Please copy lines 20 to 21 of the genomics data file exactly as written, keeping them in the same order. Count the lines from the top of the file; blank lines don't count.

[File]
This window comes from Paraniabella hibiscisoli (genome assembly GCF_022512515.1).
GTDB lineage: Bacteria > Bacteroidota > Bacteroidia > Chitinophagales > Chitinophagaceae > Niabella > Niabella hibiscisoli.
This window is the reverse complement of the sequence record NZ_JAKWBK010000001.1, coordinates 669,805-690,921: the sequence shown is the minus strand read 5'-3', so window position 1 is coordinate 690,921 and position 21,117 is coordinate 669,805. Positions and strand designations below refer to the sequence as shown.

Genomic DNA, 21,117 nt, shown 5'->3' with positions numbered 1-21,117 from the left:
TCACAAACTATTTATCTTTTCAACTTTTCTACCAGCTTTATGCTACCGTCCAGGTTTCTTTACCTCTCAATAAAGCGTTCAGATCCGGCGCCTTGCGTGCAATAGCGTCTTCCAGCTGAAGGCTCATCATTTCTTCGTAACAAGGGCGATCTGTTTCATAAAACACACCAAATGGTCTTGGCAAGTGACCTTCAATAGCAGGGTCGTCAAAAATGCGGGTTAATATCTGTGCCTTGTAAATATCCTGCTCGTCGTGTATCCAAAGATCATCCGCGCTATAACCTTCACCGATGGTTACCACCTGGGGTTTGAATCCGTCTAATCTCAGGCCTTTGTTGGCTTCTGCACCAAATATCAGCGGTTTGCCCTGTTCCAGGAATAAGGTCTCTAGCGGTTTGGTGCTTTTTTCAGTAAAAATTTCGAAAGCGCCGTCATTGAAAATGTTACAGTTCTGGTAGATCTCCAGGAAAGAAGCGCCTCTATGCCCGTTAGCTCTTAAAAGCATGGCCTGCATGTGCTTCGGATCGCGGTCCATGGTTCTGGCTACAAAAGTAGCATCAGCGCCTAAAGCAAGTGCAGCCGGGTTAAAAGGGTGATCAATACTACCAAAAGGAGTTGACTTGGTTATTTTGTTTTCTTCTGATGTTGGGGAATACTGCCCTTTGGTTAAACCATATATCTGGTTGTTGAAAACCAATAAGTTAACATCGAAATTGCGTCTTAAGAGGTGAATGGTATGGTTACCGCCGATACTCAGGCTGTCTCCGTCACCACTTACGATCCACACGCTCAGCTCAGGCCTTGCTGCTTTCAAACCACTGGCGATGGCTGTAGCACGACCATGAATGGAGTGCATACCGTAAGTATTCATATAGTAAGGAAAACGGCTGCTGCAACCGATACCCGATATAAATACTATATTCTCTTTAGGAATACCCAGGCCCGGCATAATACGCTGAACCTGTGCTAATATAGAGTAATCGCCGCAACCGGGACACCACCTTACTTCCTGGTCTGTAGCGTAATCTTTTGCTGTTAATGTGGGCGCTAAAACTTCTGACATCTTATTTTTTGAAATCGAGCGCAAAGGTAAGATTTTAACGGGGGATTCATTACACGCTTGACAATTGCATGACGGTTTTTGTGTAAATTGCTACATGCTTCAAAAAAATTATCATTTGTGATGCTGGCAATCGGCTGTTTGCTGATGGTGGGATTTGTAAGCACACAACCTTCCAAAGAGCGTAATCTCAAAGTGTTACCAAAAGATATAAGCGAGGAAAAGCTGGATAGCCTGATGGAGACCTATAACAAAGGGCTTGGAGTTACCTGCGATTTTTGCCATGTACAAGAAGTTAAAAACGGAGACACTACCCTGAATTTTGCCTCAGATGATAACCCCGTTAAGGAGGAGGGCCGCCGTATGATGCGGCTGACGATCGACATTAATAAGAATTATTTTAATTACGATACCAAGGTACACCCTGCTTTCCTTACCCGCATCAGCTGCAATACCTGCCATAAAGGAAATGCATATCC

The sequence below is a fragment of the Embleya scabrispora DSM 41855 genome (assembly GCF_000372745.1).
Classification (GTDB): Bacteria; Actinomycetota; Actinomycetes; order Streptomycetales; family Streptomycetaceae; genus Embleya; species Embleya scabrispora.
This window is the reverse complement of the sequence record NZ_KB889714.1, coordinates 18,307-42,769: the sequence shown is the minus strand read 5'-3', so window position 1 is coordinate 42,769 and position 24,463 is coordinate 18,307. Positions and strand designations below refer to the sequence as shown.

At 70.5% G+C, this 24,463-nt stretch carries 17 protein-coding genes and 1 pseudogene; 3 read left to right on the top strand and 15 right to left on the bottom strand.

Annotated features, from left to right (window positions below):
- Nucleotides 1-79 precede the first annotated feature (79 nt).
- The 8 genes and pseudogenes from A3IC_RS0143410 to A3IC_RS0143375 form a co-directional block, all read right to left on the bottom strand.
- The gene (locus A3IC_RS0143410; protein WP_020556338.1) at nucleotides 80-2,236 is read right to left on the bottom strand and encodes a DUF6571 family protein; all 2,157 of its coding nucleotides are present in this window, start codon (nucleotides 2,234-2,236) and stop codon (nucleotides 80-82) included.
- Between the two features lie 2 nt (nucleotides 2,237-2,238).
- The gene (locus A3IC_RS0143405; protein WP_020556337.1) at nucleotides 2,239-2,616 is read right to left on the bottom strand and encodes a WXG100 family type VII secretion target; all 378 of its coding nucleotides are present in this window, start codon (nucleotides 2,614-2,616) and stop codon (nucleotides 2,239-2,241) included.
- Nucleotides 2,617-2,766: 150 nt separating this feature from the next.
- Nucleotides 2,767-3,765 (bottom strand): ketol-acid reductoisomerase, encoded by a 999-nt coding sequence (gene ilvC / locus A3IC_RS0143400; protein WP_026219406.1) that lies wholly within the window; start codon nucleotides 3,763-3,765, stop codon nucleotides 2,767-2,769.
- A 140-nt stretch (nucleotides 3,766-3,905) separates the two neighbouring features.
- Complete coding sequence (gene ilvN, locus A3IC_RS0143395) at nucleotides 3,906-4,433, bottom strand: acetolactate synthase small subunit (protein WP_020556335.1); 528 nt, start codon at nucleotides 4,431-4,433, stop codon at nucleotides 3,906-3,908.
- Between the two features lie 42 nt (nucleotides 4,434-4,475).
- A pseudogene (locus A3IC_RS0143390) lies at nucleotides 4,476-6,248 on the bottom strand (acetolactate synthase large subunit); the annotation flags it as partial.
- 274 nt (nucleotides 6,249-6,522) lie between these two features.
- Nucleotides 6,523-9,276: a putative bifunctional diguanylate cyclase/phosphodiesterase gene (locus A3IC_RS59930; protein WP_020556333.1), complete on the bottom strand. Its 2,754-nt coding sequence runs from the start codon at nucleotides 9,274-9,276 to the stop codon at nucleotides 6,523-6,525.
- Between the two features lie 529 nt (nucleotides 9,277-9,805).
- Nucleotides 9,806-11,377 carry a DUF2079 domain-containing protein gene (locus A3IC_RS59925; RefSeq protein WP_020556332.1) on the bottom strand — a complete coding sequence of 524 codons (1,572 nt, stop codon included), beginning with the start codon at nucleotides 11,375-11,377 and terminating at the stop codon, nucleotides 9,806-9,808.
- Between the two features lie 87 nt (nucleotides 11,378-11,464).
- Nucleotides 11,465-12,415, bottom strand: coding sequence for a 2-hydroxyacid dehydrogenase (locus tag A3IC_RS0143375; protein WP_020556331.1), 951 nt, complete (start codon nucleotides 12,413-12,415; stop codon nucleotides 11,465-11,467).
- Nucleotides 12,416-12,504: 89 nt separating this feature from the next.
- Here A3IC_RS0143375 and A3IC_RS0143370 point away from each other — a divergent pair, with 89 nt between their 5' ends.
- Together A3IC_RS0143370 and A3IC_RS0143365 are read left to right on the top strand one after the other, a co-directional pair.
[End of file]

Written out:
- Between the two features lie 42 nt (nucleotides 4,434-4,475).
- A pseudogene (locus A3IC_RS0143390) lies at nucleotides 4,476-6,248 on the bottom strand (acetolactate synthase large subunit); the annotation flags it as partial.